Some 163 years ago this month,
In David Rice's adaptation of Poe stories, poems and biographical details, which is enjoying its fourth seasonal outing since 2006 with First Folio Theatre in the suitably gloomy neo-Tudor mansion of coal baron Francis Peabody, the Poe we meet is torn asunder by a cascading series of losses. Ask not for whom "The Bells" (the Poe poem with which the evening begins) toll — they toll for him and his loved ones, including his mother, foster mother and, most famously, his young cousin and child bride, Virginia.
Christian Gray's Poe has a more manic edge than that of John Sanders, who played the role two years ago with a slightly reserved, sardonic manner. Gray's interpretation flirts with hysteria, but it also conjures forth the raw terror of losing everything that he loves, and there are moments when Gray's feverish eyes, brimming with tears, bore through the audience, asking questions about the caprices of fate that none can answer.
"It was fear that made Eddie famous," observes Diane Mair's Virginia, who, despite her youth and her wasting illness, radiates the kind of earthy good sense that her high-flying husband apparently needed.
The audience, divided into two groups for this ambulatory presentation (deftly directed by Michael Goldberg, for whom impeccable timing had to be a foremost concern) moves upstairs and downstairs in the mansion. Upstairs is the realm of terror; it is here that Michael Holding holds forth as the tormented-by-guilt narrator of "The Tell-Tale Heart" and the desperate prisoner in "The Pit and the Pendulum," with subtle but eerie sound effects by Christopher Kriz serving as supporting characters.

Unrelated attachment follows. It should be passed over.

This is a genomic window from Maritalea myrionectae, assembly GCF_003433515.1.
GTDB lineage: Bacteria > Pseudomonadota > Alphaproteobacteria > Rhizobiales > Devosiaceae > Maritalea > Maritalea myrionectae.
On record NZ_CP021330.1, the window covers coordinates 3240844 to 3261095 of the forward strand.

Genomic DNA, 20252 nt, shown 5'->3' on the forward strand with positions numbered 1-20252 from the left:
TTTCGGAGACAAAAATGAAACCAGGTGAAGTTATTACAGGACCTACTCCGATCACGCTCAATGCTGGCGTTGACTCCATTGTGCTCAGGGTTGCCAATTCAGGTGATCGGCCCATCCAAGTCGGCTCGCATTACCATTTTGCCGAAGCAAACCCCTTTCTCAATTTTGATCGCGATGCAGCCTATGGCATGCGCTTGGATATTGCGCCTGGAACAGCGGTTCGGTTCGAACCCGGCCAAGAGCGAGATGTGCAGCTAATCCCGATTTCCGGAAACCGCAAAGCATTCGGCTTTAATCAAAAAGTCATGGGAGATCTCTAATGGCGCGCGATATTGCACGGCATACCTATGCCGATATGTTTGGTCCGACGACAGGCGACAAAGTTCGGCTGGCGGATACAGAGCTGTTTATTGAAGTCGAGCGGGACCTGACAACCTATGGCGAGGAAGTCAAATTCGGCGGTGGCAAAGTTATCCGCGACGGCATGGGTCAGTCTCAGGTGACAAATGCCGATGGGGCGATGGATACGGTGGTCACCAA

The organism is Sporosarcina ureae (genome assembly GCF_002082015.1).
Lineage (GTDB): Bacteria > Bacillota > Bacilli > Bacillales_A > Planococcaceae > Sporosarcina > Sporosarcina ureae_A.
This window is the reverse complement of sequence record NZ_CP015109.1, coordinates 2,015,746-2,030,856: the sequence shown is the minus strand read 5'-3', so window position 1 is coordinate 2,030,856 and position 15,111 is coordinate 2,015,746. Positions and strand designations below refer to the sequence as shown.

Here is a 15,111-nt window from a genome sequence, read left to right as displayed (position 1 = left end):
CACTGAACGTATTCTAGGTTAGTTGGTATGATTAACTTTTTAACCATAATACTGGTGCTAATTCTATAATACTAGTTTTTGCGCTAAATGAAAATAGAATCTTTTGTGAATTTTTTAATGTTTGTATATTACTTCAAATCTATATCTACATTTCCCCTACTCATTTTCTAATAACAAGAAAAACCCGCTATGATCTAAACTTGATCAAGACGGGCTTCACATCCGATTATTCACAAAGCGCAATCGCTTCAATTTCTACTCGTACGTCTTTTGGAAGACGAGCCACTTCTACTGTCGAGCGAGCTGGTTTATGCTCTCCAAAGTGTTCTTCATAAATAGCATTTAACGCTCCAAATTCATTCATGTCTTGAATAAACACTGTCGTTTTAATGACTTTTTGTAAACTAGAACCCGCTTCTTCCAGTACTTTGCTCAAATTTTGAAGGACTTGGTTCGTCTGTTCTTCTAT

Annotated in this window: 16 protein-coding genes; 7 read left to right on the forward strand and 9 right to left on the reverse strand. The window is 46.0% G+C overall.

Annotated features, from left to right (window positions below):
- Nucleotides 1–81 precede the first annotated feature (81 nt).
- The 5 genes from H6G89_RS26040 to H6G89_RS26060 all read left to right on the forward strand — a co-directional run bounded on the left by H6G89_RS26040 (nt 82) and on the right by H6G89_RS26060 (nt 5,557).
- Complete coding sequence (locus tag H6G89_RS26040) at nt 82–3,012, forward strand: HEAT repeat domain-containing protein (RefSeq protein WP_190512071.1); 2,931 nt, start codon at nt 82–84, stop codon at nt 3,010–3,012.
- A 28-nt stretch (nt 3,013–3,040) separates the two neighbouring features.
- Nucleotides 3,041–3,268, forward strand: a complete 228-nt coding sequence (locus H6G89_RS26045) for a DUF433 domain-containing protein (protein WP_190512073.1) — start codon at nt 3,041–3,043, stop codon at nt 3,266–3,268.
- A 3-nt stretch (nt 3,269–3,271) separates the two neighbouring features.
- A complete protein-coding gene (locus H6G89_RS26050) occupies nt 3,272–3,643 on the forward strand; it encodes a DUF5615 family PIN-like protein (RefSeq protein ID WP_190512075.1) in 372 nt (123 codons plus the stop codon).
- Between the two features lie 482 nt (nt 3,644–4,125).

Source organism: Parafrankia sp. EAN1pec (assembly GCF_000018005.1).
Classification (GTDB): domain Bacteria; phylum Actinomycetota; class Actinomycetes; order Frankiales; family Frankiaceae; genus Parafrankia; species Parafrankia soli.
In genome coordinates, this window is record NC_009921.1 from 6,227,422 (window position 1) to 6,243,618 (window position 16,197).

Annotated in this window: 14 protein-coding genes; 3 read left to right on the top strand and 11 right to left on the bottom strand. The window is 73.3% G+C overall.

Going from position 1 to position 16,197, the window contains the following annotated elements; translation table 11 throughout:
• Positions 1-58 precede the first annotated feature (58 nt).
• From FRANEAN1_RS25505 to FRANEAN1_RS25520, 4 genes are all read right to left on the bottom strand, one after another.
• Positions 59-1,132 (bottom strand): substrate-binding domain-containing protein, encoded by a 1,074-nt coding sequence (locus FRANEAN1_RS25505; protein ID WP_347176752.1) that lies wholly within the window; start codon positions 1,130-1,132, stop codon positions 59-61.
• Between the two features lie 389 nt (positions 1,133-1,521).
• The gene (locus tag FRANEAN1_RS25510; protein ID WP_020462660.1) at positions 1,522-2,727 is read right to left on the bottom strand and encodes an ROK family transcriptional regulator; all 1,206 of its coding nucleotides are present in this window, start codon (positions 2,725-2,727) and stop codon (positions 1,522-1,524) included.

Downstairs, we spend time with Virginia, whose own poetic tribute to "Eddie" is printed on our souvenir "dance card" for the evening, and her literary doppelganger, "Ligeia," Poe's tale about a dead wife whose spirit seemingly inhabits her equally doomed successor. The latter segment, presented in the estate's magisterial chapel, kicks off with Poe's reminiscences about his mother, an actress famed for her death scenes.
Of course, she died in real life before he was 3, so we're left with the question of whether he invented these stories about her and about Virginia as a way of keeping them alive. When the audience comes back together as one for "The Masque of the Red Death" in the paneled library, Poe's sad life and singular literary voice are also reunited. The Peabody mansion may house its own ghosts, but this intelligent journey through his work suggests that, for Poe, no place on Earth was as haunted as the human memory.
When: Through Nov. 4
Where: First Folio Theatre at Mayslake Peabody Estate, 31st Street and Illinois Highway 83,
Running time: 1 hours, 50 minutes